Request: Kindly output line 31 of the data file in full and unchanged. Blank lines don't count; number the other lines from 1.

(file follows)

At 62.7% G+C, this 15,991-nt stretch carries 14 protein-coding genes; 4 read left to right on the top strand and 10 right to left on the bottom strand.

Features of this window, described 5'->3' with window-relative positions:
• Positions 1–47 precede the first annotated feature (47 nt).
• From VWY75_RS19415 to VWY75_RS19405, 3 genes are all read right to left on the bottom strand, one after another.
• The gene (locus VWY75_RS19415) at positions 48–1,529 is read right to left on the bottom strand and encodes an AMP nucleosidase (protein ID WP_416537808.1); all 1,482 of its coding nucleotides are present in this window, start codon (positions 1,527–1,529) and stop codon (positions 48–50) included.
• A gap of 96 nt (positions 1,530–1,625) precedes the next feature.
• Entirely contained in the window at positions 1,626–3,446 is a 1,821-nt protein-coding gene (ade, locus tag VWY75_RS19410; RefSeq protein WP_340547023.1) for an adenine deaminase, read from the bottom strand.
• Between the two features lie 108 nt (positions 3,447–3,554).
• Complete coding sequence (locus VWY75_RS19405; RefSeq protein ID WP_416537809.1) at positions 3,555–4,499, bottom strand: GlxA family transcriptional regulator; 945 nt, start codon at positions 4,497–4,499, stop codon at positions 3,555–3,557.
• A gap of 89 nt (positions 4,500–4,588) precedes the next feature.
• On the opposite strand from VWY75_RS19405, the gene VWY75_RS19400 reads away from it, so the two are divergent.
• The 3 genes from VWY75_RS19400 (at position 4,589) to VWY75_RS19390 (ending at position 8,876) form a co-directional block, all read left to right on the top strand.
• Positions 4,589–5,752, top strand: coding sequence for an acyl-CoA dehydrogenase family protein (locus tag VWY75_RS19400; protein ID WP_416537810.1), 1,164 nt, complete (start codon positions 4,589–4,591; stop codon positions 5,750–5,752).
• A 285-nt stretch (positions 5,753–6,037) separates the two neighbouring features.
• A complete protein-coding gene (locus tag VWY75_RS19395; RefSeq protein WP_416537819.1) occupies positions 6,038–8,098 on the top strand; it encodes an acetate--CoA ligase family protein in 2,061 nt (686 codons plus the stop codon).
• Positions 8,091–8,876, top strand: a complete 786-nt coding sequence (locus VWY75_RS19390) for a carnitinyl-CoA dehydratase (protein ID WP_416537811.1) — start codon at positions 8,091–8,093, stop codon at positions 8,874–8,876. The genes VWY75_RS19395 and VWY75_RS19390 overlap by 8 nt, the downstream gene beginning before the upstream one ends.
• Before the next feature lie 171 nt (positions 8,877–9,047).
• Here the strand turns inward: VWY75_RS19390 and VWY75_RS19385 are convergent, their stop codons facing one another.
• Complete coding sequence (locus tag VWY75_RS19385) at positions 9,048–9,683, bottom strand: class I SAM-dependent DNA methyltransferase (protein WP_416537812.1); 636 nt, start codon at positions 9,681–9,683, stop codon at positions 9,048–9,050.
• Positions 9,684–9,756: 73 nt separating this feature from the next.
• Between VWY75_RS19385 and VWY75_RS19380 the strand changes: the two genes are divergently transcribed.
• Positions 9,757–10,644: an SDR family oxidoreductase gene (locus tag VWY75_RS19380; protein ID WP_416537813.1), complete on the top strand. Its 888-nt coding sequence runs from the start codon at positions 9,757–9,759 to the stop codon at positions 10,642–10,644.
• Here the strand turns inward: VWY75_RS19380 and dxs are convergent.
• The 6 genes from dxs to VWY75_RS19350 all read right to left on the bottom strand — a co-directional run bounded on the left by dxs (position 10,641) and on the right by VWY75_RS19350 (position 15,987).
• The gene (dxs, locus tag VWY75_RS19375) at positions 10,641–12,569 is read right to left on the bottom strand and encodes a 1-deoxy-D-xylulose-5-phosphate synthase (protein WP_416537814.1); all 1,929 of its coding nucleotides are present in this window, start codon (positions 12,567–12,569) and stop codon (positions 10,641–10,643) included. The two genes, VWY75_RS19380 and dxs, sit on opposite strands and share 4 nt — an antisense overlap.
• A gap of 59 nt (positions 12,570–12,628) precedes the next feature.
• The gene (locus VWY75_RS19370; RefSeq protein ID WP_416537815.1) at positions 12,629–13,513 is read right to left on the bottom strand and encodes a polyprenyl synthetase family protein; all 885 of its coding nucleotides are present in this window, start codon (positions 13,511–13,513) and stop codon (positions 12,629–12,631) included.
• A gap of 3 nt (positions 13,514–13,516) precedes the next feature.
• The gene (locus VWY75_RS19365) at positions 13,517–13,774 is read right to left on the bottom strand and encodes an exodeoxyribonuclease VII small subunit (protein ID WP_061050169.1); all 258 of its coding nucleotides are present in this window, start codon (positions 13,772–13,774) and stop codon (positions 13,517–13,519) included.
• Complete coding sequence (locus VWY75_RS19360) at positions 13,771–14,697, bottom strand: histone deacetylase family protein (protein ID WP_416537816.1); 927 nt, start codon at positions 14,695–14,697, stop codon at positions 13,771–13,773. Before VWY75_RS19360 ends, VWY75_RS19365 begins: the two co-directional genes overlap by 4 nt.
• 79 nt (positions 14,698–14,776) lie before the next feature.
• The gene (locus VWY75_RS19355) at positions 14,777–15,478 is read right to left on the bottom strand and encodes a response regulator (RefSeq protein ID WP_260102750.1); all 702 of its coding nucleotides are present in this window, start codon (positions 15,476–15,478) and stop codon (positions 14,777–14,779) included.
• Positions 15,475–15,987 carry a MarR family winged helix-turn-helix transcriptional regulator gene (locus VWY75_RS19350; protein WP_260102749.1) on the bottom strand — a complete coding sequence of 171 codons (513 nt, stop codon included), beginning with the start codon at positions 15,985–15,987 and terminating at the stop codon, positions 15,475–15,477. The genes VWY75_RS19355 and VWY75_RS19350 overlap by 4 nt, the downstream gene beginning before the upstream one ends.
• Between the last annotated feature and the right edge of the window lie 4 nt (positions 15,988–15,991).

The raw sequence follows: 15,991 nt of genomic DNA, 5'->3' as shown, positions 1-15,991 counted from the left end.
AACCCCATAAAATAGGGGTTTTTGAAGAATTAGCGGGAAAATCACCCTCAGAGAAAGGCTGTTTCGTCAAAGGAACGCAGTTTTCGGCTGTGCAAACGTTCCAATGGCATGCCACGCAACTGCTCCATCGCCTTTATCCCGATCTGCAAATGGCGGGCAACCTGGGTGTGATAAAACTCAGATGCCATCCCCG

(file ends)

• 79 nt (positions 14,698–14,776) lie before the next feature.